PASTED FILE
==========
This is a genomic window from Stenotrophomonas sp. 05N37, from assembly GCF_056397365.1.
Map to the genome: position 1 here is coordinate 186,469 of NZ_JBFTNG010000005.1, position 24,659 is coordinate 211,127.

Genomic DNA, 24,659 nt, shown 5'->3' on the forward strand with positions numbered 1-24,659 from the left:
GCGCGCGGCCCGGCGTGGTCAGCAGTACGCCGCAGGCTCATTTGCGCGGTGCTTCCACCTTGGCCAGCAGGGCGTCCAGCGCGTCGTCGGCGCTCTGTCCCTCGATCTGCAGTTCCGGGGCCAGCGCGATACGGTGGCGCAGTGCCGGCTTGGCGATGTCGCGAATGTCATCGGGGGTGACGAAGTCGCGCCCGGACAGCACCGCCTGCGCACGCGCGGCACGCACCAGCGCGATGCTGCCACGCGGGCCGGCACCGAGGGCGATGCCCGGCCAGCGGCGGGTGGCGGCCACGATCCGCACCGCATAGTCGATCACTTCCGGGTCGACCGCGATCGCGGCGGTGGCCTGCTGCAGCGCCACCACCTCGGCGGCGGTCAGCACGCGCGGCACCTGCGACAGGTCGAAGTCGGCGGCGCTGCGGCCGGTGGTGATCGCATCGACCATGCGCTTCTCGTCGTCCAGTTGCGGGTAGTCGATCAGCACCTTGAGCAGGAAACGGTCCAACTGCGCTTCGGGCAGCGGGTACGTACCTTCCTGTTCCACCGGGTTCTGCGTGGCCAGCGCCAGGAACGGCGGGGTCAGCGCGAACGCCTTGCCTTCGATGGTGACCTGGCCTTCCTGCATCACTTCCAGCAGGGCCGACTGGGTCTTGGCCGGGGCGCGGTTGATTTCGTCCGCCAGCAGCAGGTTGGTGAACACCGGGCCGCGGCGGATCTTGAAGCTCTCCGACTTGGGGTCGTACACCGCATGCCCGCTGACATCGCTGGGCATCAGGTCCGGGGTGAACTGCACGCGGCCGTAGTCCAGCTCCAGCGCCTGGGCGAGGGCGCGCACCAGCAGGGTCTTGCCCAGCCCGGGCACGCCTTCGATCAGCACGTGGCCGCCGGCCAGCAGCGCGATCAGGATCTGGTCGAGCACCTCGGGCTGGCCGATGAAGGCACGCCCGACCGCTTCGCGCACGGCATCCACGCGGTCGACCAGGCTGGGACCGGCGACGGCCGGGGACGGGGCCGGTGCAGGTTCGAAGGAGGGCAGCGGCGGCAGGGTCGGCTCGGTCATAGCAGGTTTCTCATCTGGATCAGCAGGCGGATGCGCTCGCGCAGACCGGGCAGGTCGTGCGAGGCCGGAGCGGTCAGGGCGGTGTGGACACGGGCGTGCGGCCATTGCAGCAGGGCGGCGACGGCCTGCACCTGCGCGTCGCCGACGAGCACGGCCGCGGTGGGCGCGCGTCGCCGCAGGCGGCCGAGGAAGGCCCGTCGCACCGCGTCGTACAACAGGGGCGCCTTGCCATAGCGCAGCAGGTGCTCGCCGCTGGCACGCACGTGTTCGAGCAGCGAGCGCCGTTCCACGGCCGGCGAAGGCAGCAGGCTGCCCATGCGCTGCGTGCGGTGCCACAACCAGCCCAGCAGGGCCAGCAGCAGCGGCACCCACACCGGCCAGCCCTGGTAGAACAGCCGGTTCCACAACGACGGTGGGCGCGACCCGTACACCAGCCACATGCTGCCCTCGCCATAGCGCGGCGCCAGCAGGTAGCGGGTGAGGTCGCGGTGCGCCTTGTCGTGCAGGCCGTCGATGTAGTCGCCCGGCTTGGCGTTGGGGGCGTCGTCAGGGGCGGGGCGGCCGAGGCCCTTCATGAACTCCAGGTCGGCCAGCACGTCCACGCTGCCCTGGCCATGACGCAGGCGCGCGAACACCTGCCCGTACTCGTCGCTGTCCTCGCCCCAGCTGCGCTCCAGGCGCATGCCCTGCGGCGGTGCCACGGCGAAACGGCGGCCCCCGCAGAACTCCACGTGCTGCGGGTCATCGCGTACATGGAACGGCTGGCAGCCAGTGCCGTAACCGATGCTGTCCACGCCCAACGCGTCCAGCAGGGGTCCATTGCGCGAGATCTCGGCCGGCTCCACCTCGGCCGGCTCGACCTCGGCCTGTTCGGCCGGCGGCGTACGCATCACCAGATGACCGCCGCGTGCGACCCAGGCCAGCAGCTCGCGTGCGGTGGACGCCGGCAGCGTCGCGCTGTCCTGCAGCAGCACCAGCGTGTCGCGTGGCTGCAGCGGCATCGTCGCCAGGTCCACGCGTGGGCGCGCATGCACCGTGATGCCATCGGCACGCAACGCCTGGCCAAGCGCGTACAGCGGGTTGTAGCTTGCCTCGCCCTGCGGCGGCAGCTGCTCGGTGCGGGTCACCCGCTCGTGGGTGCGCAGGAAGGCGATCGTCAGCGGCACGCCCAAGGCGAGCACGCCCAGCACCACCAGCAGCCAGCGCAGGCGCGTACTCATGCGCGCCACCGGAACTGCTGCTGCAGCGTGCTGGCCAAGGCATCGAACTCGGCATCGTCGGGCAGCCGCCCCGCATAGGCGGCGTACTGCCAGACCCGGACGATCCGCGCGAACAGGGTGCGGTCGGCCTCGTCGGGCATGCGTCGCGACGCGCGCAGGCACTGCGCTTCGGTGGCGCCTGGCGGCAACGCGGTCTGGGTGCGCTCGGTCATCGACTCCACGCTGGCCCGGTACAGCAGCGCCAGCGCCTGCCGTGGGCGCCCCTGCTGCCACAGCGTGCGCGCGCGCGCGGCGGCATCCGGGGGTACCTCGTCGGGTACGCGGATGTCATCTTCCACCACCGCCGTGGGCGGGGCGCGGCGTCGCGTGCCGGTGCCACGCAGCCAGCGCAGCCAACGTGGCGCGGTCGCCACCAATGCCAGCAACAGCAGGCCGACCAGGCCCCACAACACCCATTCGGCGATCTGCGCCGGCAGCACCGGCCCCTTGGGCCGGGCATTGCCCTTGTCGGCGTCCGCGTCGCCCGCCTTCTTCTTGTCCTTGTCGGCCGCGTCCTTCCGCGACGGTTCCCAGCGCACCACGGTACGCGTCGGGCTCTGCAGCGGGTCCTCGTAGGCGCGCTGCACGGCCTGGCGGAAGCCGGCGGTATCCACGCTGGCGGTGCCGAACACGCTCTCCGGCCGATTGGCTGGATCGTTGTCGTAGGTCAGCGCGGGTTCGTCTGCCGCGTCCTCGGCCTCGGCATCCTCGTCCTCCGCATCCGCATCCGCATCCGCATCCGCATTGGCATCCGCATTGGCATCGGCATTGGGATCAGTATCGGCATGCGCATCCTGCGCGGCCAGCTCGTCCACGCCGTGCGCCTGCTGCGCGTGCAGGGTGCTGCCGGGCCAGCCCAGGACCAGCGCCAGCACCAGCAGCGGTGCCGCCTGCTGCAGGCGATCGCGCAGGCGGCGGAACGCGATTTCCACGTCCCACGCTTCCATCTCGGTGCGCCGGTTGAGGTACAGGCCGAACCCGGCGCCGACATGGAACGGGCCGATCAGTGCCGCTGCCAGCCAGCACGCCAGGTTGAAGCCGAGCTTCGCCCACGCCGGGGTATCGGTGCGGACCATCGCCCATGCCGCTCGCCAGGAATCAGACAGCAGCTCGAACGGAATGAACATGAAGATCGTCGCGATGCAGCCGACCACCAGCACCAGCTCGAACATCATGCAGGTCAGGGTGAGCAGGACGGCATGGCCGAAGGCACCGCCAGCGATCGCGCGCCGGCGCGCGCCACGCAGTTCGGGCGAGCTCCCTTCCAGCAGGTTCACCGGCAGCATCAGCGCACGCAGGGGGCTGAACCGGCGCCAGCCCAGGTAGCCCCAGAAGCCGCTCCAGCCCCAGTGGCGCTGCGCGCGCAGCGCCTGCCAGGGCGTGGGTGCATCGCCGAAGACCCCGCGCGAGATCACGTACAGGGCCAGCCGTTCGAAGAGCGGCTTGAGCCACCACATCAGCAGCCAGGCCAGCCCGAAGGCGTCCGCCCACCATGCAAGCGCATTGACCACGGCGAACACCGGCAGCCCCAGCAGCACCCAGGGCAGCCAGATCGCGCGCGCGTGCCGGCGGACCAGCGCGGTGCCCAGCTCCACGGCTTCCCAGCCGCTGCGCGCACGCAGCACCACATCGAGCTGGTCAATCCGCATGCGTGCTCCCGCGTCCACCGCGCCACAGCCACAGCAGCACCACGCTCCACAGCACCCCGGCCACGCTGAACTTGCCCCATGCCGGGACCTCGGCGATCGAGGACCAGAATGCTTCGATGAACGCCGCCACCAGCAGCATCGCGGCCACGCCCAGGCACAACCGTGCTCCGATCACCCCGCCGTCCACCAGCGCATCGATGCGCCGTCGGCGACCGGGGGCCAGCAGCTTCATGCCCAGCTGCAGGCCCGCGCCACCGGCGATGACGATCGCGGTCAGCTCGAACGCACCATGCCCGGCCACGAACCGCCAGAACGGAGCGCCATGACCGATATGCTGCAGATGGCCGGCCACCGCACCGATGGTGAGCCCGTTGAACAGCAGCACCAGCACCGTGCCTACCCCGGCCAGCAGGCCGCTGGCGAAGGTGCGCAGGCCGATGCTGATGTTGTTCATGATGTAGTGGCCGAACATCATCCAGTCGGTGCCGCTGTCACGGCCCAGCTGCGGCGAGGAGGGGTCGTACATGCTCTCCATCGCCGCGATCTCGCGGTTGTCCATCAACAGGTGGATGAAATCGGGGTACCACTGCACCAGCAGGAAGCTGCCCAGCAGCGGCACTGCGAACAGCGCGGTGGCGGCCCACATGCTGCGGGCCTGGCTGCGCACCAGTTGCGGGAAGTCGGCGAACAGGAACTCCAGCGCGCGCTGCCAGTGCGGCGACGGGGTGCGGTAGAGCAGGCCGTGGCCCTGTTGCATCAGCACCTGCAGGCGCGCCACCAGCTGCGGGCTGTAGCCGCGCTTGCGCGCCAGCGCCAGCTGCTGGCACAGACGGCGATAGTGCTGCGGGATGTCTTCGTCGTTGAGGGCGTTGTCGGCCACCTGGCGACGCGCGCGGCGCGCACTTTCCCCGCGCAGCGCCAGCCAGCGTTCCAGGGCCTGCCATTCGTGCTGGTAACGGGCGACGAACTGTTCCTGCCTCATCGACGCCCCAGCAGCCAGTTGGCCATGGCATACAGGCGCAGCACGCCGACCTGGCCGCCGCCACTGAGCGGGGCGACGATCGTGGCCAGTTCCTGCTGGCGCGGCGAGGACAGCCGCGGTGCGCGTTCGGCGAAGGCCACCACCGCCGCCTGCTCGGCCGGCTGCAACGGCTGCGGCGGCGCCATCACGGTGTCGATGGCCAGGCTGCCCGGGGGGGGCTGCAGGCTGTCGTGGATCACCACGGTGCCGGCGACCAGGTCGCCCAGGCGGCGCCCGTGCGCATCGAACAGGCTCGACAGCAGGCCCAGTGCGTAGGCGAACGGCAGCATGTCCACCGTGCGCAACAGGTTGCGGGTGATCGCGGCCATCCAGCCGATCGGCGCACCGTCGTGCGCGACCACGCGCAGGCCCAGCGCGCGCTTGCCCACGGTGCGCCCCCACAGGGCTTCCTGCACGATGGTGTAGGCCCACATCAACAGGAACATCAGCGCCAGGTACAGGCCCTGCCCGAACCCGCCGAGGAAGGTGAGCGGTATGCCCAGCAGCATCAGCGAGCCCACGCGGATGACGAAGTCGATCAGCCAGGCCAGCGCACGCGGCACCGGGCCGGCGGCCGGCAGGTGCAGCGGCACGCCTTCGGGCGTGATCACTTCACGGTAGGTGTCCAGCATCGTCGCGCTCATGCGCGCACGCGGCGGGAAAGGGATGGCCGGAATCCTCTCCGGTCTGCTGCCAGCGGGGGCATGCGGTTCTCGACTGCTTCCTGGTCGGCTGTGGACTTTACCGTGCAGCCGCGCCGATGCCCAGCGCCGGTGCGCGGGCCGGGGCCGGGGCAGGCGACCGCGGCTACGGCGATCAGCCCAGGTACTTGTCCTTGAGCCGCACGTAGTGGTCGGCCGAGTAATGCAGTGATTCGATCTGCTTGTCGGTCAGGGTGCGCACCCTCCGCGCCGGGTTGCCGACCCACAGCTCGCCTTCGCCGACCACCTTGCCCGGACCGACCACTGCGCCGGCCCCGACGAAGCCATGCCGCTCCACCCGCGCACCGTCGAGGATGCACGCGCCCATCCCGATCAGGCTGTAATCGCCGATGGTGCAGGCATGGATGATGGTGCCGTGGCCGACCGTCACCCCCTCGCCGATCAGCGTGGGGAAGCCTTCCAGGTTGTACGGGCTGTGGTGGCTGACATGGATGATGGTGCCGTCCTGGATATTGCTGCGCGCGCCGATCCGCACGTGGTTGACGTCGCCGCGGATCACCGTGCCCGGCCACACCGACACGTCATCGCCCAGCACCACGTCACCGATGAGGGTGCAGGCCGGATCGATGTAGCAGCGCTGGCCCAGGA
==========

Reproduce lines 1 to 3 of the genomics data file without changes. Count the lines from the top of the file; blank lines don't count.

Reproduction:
This is a genomic window from Stenotrophomonas sp. 05N37, from assembly GCF_056397365.1.
Map to the genome: position 1 here is coordinate 186,469 of NZ_JBFTNG010000005.1, position 24,659 is coordinate 211,127.

Genomic DNA, 24,659 nt, shown 5'->3' on the forward strand with positions numbered 1-24,659 from the left: